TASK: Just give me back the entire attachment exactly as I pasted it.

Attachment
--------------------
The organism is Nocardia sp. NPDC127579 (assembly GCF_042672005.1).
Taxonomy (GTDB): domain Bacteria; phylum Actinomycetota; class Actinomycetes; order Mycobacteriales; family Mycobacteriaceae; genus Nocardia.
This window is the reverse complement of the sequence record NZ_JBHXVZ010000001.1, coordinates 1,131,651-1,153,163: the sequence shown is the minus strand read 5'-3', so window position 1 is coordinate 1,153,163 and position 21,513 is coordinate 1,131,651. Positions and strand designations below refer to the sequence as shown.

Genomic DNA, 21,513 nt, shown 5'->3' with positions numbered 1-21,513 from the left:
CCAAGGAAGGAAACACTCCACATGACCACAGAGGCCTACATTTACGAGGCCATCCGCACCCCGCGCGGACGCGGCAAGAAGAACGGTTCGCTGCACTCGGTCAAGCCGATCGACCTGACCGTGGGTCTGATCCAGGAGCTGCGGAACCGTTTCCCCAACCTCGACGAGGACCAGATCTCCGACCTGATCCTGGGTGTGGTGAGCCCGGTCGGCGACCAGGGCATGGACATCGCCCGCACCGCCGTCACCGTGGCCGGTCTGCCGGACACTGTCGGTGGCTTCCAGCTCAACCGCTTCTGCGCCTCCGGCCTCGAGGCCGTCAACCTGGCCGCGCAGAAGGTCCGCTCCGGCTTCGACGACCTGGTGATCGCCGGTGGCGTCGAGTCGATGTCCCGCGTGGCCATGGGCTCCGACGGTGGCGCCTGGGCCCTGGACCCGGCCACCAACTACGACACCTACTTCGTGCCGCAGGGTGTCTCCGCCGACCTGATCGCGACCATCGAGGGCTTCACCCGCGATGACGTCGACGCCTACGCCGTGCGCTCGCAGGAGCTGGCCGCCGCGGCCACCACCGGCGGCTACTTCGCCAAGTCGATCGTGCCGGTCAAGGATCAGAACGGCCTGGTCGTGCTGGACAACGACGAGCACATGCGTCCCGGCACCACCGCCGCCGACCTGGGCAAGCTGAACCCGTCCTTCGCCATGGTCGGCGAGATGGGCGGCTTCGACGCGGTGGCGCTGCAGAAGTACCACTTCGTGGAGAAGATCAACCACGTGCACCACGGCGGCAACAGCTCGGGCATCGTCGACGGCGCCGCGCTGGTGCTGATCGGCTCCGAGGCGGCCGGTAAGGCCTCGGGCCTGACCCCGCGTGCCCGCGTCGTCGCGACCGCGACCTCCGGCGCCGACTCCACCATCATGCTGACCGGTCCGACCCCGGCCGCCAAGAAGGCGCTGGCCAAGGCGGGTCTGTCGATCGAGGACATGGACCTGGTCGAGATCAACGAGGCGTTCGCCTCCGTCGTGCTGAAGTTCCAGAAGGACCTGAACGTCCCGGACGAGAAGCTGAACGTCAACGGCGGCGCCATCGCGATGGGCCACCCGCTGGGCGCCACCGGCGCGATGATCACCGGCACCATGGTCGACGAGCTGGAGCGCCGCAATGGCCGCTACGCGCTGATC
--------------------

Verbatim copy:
The organism is Nocardia sp. NPDC127579 (assembly GCF_042672005.1).
Taxonomy (GTDB): domain Bacteria; phylum Actinomycetota; class Actinomycetes; order Mycobacteriales; family Mycobacteriaceae; genus Nocardia.
This window is the reverse complement of the sequence record NZ_JBHXVZ010000001.1, coordinates 1,131,651-1,153,163: the sequence shown is the minus strand read 5'-3', so window position 1 is coordinate 1,153,163 and position 21,513 is coordinate 1,131,651. Positions and strand designations below refer to the sequence as shown.

Genomic DNA, 21,513 nt, shown 5'->3' with positions numbered 1-21,513 from the left:
CCAAGGAAGGAAACACTCCACATGACCACAGAGGCCTACATTTACGAGGCCATCCGCACCCCGCGCGGACGCGGCAAGAAGAACGGTTCGCTGCACTCGGTCAAGCCGATCGACCTGACCGTGGGTCTGATCCAGGAGCTGCGGAACCGTTTCCCCAACCTCGACGAGGACCAGATCTCCGACCTGATCCTGGGTGTGGTGAGCCCGGTCGGCGACCAGGGCATGGACATCGCCCGCACCGCCGTCACCGTGGCCGGTCTGCCGGACACTGTCGGTGGCTTCCAGCTCAACCGCTTCTGCGCCTCCGGCCTCGAGGCCGTCAACCTGGCCGCGCAGAAGGTCCGCTCCGGCTTCGACGACCTGGTGATCGCCGGTGGCGTCGAGTCGATGTCCCGCGTGGCCATGGGCTCCGACGGTGGCGCCTGGGCCCTGGACCCGGCCACCAACTACGACACCTACTTCGTGCCGCAGGGTGTCTCCGCCGACCTGATCGCGACCATCGAGGGCTTCACCCGCGATGACGTCGACGCCTACGCCGTGCGCTCGCAGGAGCTGGCCGCCGCGGCCACCACCGGCGGCTACTTCGCCAAGTCGATCGTGCCGGTCAAGGATCAGAACGGCCTGGTCGTGCTGGACAACGACGAGCACATGCGTCCCGGCACCACCGCCGCCGACCTGGGCAAGCTGAACCCGTCCTTCGCCATGGTCGGCGAGATGGGCGGCTTCGACGCGGTGGCGCTGCAGAAGTACCACTTCGTGGAGAAGATCAACCACGTGCACCACGGCGGCAACAGCTCGGGCATCGTCGACGGCGCCGCGCTGGTGCTGATCGGCTCCGAGGCGGCCGGTAAGGCCTCGGGCCTGACCCCGCGTGCCCGCGTCGTCGCGACCGCGACCTCCGGCGCCGACTCCACCATCATGCTGACCGGTCCGACCCCGGCCGCCAAGAAGGCGCTGGCCAAGGCGGGTCTGTCGATCGAGGACATGGACCTGGTCGAGATCAACGAGGCGTTCGCCTCCGTCGTGCTGAAGTTCCAGAAGGACCTGAACGTCCCGGACGAGAAGCTGAACGTCAACGGCGGCGCCATCGCGATGGGCCACCCGCTGGGCGCCACCGGCGCGATGATCACCGGCACCATGGTCGACGAGCTGGAGCGCCGCAATGGCCGCTACGCGCTGATC